4.5. Graph-based ML Engine

This component provides relational machine learning capabilities that focus on the application of machine learning methods onto relational or graph-structured data such as knowledge graphs. An essential prerequisite for this is the calculation of graph embeddings

, i.e., the transfer of a graph representation into a vector space. to orchestrate complex machine learning tasks (e.g., via frameworks such as

Kubeflow, TensorFlow Extended, or MLFlow) it provides a framework abstraction layer to make these frameworks accessible through a generic software interface.

4.6. Teaming Engine

The orchestration engine controls the reliable execution of the teaming process, which is defined in the teaming model. This model structures the concrete sequence of activities in the interaction between the AI system and the manufacturing operator. Also, it gives a framework to define which policies are relevant in a specific time period of the manufacturing process and to formalize the ground rules for team interaction, as described by the 4S Interdependence Framework of Johnson and Vera (Johnson and Vera, 2019). For the orchestration of the teaming process, two types of events are processed by the teaming engine: Raw events are extracted from the production line system through IIoT sensors, whereby teaming events are exchanged by the different components after processing. As a result, only teaming events contain contextual data. The orchestration engine can only work with teaming events, since the contextual data must also be evaluated to decide on the next manufacturing activity. The event translation merges several atomic events so that they can be used for decision-making by the orchestration engine.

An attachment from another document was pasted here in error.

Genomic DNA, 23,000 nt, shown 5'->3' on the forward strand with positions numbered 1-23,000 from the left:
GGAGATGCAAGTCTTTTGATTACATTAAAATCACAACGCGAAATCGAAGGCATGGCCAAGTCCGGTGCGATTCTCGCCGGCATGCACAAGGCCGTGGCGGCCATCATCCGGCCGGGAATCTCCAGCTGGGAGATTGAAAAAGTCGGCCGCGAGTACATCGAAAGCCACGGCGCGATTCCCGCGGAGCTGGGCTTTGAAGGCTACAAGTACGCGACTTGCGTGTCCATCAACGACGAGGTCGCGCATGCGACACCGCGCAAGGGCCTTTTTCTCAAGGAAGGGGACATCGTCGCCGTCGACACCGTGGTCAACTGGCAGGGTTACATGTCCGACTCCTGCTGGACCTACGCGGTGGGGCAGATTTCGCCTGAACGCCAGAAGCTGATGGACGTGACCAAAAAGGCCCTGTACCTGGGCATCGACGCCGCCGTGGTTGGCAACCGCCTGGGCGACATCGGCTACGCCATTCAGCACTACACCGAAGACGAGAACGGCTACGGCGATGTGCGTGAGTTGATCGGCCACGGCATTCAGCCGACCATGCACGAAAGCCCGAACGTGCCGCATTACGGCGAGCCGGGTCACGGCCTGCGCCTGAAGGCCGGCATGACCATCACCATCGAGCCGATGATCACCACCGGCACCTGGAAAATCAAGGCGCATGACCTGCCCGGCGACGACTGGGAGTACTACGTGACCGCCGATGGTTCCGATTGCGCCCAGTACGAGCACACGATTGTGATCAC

4.7. Operation Support

The current situation on the shopfloor, i.e., the position of parts and movements of the manufacturing operator, machine settings, and their observed effects on production quality must be taken into account when giving recommendations to the manufacturing operator. Thereby, tracking and scene analysis (TSA) is provided by the situation awareness component, based on media data such as video, imagery or audio recordings. The system’s self diagnosis evaluates the reliability of its recommendations and prematurely alerts upon violations of policies. The interplay of these components, the knowledge graph, and machine learning components for the calculation and selection of recommended actions to the manufacturing operator is controlled by the decision support component.

For the storage of near-realtime data acquired from the production line systems, a time series database is provided. Media data from the TSA system are persisted in the context media database.